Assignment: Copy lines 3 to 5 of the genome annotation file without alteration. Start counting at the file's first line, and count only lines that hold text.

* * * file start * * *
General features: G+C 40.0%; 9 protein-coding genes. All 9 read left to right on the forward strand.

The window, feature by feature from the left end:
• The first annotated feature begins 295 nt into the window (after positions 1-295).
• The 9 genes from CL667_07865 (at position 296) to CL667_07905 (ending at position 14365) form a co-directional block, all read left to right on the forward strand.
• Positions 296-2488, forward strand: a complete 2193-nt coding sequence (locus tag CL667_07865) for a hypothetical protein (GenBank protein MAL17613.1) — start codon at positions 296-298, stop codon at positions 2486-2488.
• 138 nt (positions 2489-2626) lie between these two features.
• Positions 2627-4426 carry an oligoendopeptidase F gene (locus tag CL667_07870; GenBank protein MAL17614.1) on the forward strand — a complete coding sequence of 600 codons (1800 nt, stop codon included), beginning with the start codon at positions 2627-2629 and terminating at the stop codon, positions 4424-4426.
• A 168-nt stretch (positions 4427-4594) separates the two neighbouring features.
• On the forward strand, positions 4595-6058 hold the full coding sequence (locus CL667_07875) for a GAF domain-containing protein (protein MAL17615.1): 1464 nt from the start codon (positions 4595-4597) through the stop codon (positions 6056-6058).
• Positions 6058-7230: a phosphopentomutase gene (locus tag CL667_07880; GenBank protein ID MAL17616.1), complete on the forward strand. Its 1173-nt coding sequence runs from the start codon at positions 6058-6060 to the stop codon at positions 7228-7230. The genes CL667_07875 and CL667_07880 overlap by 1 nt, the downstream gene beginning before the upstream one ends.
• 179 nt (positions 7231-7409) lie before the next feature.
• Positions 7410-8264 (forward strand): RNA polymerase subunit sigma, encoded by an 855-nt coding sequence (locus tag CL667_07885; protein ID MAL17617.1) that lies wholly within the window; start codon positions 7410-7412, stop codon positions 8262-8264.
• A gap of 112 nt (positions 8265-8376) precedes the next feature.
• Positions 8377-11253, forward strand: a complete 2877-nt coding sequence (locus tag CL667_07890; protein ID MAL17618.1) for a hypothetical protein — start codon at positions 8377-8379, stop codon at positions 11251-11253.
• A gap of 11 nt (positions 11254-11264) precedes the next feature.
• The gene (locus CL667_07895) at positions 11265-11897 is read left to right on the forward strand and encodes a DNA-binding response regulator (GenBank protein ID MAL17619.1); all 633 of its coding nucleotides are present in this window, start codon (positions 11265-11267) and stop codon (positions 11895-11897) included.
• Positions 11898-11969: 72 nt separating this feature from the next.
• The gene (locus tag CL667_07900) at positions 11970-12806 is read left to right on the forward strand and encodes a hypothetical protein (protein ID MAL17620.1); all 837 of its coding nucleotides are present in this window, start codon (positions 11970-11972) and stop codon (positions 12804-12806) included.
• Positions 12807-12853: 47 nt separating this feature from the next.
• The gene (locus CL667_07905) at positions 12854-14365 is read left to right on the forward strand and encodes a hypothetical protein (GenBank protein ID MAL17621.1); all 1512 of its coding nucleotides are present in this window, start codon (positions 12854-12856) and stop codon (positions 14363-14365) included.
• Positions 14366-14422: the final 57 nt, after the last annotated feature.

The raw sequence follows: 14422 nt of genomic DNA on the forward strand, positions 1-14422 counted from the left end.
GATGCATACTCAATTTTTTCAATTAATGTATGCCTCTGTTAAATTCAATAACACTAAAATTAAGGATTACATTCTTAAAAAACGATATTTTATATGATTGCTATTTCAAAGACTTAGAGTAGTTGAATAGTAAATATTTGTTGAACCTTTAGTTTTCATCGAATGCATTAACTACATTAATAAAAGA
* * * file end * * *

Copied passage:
• The first annotated feature begins 295 nt into the window (after positions 1-295).
• The 9 genes from CL667_07865 (at position 296) to CL667_07905 (ending at position 14365) form a co-directional block, all read left to right on the forward strand.
• Positions 296-2488, forward strand: a complete 2193-nt coding sequence (locus tag CL667_07865) for a hypothetical protein (GenBank protein MAL17613.1) — start codon at positions 296-298, stop codon at positions 2486-2488.